Do you remember when you first started in this industry? Do you remember the excitement and the optimism. Back then we believed that anything was possible. What if we never lost that? What could we have achieved? Today we talk to Brittney Valles. A restaurateur that carving her own path in this industry and, along the way, showing us what's possible when you pair talent and hard work with a brilliant mind and endless optimism. TIME-STAMPED SHOW NOTES [2:07] Unconventional mentorship in an unconventional industry [4:43] The benefits of delegation [8:45] Getting it right: Creating consistency in inconsistency [11:15] Creating a brand: The value in saying yes [12:20] Lessons in partnership: It's a marriage. [15:10] Pretending to be humble: You'll never get there if you don't put yourself out there [17:52] Gogo's Tacos: Building a brand that stands for something better [21:20] Being mission-driven: Intention is everything [22:22] Pushing back: Defending the cost of doing business well [26:09] Sticking to your guns: Not everyone is your customer [29:09] Using influence for the greatest good [30:05] The power of winging it For more on Gogo's Tacos and her foundation visit https://www.gogostacos.com FULL COMP is brought to you by Yelp for Restaurants: In July 2020, a few hundred employees formed Yelp for Restaurants. Our goal is to build tools that help restaurateurs do more with limited time. ________________________________ CLICK HERE to Chat with Josh Free Download: 5 Steps to Achieve a 15% Net Profit We have a lot more content coming your way! Be sure to check out the FULL COMP media universe by visiting: FULL COMP Restaurant Marketing School The Playbook Industry Town Halls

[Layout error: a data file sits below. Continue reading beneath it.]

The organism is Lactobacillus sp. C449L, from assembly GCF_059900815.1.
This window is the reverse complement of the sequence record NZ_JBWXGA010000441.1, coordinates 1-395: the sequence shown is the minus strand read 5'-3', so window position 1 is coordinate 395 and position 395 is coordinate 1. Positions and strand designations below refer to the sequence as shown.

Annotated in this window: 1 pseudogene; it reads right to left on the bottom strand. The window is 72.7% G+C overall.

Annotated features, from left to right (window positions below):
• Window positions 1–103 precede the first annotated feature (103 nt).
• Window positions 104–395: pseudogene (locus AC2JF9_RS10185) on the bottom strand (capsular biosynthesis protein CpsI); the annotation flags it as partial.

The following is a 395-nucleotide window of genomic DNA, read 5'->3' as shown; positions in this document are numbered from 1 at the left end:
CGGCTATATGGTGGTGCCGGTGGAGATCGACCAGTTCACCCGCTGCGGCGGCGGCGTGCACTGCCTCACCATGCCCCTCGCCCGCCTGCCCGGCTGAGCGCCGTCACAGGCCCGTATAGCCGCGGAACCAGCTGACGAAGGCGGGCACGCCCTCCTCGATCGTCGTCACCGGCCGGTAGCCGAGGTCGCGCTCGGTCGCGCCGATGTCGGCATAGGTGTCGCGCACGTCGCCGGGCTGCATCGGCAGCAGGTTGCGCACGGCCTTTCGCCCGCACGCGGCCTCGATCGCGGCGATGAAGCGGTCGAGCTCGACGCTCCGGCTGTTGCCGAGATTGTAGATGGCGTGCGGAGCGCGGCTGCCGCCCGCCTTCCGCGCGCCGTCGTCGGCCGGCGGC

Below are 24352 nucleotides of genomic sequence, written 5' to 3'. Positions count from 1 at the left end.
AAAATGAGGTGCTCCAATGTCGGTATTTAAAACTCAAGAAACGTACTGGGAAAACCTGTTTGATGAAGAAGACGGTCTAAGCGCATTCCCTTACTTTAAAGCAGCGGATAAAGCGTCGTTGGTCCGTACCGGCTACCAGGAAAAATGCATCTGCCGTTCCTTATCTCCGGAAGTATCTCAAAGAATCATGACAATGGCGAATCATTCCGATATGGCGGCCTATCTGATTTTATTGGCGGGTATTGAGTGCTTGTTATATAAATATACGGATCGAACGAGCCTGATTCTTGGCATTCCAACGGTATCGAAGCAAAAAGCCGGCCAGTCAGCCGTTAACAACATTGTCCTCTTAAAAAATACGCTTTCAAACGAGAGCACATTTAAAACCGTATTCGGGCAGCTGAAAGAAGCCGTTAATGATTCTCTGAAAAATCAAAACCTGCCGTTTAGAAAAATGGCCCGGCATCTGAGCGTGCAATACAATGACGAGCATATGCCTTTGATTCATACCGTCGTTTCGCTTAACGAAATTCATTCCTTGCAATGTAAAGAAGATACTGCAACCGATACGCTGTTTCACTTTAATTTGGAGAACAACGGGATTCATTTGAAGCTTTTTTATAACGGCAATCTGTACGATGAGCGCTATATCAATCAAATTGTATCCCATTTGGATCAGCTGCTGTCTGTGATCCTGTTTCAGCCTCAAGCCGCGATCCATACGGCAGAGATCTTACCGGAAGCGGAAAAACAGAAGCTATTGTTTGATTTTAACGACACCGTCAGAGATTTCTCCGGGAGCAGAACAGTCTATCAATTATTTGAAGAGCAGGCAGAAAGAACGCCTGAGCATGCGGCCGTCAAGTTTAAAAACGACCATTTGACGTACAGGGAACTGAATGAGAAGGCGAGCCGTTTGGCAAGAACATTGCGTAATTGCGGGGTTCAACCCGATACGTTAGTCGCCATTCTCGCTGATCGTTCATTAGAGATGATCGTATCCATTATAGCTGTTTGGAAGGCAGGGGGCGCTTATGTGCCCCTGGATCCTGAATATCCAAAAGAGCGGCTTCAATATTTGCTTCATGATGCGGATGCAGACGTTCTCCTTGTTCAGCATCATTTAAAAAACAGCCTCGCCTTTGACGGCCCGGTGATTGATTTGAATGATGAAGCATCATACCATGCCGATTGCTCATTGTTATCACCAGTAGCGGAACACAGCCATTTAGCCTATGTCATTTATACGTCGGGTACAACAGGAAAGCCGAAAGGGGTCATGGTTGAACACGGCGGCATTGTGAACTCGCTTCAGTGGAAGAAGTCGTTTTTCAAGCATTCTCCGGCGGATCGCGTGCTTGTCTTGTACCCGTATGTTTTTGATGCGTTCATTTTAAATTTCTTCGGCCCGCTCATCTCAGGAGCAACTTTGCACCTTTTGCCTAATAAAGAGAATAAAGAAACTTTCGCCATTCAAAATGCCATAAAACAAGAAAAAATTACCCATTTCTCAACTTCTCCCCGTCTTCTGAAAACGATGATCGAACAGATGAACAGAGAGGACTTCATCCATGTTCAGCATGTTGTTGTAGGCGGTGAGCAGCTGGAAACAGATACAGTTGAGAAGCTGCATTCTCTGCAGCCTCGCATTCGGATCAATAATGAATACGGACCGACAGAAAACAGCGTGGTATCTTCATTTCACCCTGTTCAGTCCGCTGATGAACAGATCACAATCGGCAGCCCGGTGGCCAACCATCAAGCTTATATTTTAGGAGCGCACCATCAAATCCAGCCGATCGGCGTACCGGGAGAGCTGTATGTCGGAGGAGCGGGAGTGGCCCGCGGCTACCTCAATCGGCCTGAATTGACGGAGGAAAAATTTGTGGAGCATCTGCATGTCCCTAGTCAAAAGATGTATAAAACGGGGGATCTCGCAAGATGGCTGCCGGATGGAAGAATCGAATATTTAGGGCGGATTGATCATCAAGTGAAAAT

What up my fellow CryptoBros? How's it hangin'? Allow me to introduce the HOTTEST NFTS since whatever the last ones were. Introducing: Whale Farts. That's right, you can own your own individual, special recording of a geniune whale fart for just whatever $10,000 USD is. That's right, own your own piece of non-erotic animal flatulence before anyone else gets in to it. Simply email your cryptobits to GetRichQuickPumpAndDumpScheme@computech.serve in the next 24 hours to get yours!- People Who Think Magic Exists- Chact Feckers- Tornadoes- "Professionals"Don't you wish you could just take your boss, who ruined his electric car by pouring gasoline into the charging socket, back in time to his sweet little old fifth grade teacher? She smiles as she sees him all grown up ,remembers his name even. Little Bobby McDonald, all grown up, and the boss of a company, how about that. But then you break it to her that he left a bad Yelp review for a restaurant that was out of Diet Coke, and he berated them because he couldn't understand how Coca Cola ran out soda. Then under further asking he revealed that he thought soda machines had soda pumped into them from pipes that ran directly back to the factory? Don't you want to see the disappointment on her face?People have biases. People program machines. Therefore, machines have biases. You don't think Nathan Bedford Forrest wouldn't program a robot to vaporize non-Marshmallow-Americans on sight if he could? When the US starts making our bombing drones autonomous, flying around the middle east, you don't think the people will start wearing whiteface? So-called "chact feckers" are also biased because the people inputting the facts are biased toward sources, and these sources are also biased, no matter what they say. They should be renamed "Correct Groupthink Checkers".Tornadoes blow. They suck. But they're a natural phenomena. They've been around as long as winds have. And we live in a country where more than 50% of us get them all the time. Yet, one comes along and wipes out a street and the press treats it like an act of terror. People die and lose their houses, yeah, but what else was going to happen? There was no avoiding it. You can't move the street, we can't control the tornado. Build them a new house then leave them alone. We don't need "Five Years Later" TV specials. We need to figure out how to shoot tornadoes down with rockets.Ahh so-called "professionals". Those that have the title walk around as if it was given to them in a ceremony by a queen. Instead, it's usually a self-imposed title given to those who have done a job for years and have stopped caring, or those excited young people who now have a career and want to hold it over your head. And wouldn't you know it, these people are exactly the kind to act like little children, making petulant remarks behind your back if not in front of your face, because they know you can't do anything about it. Next time some jackass describes themselves to you as a "professional", I give you permission to give them a very "professional" Glasgow kiss.All this and more on this week's episode! Don't forget to join us on DISCORD, support us on PATREON or by BUYING A SHIRT.